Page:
Man of the House

Updated: Jun 27, 2021

Story by Pratibha Sharma

My daughter does not have a Dad anymore.

Sometimes, she asks me, “Where is Dad?”, “When is he coming back?”, and I do not like hiding things from her. Sometimes I do not know how to answer these questions. But I know that unanswered questions are never good for a child’s mental growth. So, I only answer her when a question is asked.

I try to explain to her that, it may seem unfortunate to not have a father, but she is fortunate to have a mother. However, people keep reminding her of their expectations by asking things like, “Where is your Dad?” And they taunt me by questioning about a second marriage.

Before my divorce, my daughter used to watch us fight brutally, very frequently. She has witnessed his violent behaviour and my abuse. She has been scarred by these fights, and has grown very sensitive and mature, even though she is just 10 years old! Also, even though I had submitted an application that does not permit my ex-husband to meet her he still used to show up at places, school, and create a scene there.

She has seen a lot of violence in her life and I do not want any more scars in her life!

After my divorce, I made up my mind that I do not need a man in my life. Prioritizing my daughter’s mental health, I realised that maintaining a peaceful environment for her at home is more important than finding a partner.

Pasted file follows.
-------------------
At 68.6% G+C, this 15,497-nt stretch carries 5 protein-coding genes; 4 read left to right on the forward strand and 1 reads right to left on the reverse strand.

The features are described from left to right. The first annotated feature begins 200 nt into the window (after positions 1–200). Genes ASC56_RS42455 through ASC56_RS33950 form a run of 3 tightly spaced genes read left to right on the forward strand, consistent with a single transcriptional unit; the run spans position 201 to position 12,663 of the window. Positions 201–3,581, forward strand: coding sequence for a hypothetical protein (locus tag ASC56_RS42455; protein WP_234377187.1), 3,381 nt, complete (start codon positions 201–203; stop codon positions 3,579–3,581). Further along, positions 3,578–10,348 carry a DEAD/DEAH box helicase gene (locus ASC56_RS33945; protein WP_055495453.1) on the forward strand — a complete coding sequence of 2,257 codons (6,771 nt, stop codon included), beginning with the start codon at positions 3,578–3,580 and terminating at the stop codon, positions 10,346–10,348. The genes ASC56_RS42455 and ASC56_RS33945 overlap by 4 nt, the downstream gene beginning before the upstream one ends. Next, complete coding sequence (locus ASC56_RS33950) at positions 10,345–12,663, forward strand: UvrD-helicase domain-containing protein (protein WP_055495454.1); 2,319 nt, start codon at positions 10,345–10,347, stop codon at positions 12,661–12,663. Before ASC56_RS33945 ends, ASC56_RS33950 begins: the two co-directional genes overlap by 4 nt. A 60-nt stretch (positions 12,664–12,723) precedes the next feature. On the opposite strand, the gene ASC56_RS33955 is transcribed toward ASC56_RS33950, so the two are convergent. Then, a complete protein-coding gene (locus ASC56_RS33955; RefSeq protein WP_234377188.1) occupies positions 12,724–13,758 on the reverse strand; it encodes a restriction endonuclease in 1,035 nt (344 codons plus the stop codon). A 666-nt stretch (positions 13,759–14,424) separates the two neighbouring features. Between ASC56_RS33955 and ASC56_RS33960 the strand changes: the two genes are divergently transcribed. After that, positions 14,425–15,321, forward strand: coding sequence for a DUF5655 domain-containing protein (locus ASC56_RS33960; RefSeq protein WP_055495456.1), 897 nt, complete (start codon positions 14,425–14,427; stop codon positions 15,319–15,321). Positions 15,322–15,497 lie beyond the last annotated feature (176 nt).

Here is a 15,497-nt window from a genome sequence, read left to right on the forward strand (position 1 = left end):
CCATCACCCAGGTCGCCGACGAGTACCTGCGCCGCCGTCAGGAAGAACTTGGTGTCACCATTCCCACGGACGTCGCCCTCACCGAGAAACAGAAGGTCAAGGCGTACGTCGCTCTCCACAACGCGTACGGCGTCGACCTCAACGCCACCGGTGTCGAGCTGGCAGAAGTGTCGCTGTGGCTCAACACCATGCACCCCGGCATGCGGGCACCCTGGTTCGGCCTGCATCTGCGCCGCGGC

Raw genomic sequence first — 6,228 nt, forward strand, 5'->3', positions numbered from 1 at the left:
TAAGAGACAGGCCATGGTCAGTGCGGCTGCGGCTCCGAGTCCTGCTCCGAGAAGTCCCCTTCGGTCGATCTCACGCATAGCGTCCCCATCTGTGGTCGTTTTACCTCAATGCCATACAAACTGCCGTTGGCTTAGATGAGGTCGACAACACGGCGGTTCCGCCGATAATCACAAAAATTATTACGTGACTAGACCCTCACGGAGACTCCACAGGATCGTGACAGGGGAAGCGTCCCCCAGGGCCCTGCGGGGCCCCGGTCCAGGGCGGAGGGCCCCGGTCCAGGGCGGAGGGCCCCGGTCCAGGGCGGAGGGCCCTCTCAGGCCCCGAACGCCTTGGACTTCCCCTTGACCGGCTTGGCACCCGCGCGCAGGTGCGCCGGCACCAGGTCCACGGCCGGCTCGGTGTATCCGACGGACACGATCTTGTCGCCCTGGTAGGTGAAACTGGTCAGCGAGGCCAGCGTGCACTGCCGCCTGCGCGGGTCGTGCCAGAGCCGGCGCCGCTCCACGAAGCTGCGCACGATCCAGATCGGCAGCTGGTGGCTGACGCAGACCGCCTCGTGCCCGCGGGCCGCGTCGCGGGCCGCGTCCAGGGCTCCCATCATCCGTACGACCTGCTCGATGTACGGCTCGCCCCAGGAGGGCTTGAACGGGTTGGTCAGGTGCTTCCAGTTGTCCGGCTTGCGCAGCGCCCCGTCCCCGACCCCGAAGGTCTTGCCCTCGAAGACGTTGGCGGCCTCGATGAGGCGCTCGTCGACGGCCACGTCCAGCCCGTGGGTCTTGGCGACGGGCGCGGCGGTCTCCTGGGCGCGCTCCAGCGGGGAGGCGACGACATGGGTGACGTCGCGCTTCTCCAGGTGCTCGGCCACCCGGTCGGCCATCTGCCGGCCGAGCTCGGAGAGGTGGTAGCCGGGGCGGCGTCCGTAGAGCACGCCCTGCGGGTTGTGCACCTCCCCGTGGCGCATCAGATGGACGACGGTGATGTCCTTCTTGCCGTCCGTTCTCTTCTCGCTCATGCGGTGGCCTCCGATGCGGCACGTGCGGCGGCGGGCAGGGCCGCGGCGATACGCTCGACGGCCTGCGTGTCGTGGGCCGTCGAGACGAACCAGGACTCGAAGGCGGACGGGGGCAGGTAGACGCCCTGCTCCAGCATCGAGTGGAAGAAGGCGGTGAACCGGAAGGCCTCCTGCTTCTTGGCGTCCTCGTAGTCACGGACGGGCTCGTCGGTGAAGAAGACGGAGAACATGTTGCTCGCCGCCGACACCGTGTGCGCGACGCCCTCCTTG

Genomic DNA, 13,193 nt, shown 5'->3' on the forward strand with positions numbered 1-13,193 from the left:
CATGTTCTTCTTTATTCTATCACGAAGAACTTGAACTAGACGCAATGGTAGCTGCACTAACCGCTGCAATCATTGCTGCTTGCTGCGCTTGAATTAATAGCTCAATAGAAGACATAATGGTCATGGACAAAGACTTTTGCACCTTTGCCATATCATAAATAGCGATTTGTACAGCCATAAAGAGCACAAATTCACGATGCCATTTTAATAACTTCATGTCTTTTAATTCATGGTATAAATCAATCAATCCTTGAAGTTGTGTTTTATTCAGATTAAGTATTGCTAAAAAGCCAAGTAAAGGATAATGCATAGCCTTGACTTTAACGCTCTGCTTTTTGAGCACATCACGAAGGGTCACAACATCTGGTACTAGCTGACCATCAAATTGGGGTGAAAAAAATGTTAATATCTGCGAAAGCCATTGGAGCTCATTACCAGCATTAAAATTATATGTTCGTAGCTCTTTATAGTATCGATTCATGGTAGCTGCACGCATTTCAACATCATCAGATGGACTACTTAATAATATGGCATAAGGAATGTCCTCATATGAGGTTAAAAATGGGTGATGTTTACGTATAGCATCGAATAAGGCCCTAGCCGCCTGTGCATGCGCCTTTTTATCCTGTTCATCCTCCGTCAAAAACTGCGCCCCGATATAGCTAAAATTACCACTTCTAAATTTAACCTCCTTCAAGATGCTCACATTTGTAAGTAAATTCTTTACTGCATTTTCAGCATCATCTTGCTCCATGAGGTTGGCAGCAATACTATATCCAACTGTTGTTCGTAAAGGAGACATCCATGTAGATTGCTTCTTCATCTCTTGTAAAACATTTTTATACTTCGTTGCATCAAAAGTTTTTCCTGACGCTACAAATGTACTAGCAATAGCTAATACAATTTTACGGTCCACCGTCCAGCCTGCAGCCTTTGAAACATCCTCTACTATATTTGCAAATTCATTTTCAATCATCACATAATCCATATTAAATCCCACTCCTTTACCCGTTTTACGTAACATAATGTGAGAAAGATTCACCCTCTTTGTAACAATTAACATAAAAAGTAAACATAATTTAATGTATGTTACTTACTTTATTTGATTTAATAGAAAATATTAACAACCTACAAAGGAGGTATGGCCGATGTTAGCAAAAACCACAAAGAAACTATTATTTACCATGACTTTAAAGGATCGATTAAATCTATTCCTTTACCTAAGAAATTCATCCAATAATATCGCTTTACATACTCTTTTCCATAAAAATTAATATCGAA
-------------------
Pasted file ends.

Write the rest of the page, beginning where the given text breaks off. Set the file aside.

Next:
My relatives still keep expecting, taunting and it's a repetition. They keep pushing us, and I can see that my daughter is affected by it.

I am a strong woman, and I do not care one bit about any expectations or opinions of these elderly ‘relics’ of our society. But my daughter is not strong, yet. She is just a small child, and I need to protect her.

Once, on her birthday, she asked me, “Mom, would you want a partner, since Dad is gone?”

Sometimes, I cannot believe how much she has grown up mentally. And some questions are surely hard to answer.

As an independent working woman, I meet a lot of people frequently, and I invite them over to my place as a group, to ensure that nothing is hidden from her vision. When she sees me interact with some of my male friends in the group, I realise the look on my daughter’s face. She misses her Dad. But I do not blame her for that.

Today, at 35 years of age, I am an independent woman, working as a school teacher, a plus-size model and an Instagram influencer. I am the ‘man of the house’ and a loving mother. And, I may ‘want’ a partner later in life, but I would never ‘need’ one.

Single mothers in our society are heavily judged. I try my best to be an example, a pillar of support, to prove that, we, the single mothers can lead a meaningful life with constructive thinking and efforts. We do not need men to survive.

These days, my daughter does not call me Mummy. She calls me Mumpa, i.e., Mummy + Papa

It hurts to know what she has gone through, but I try my best as a mother to give her everything she needs, and I am fully capable of doing so, since she is my ‘everything’.

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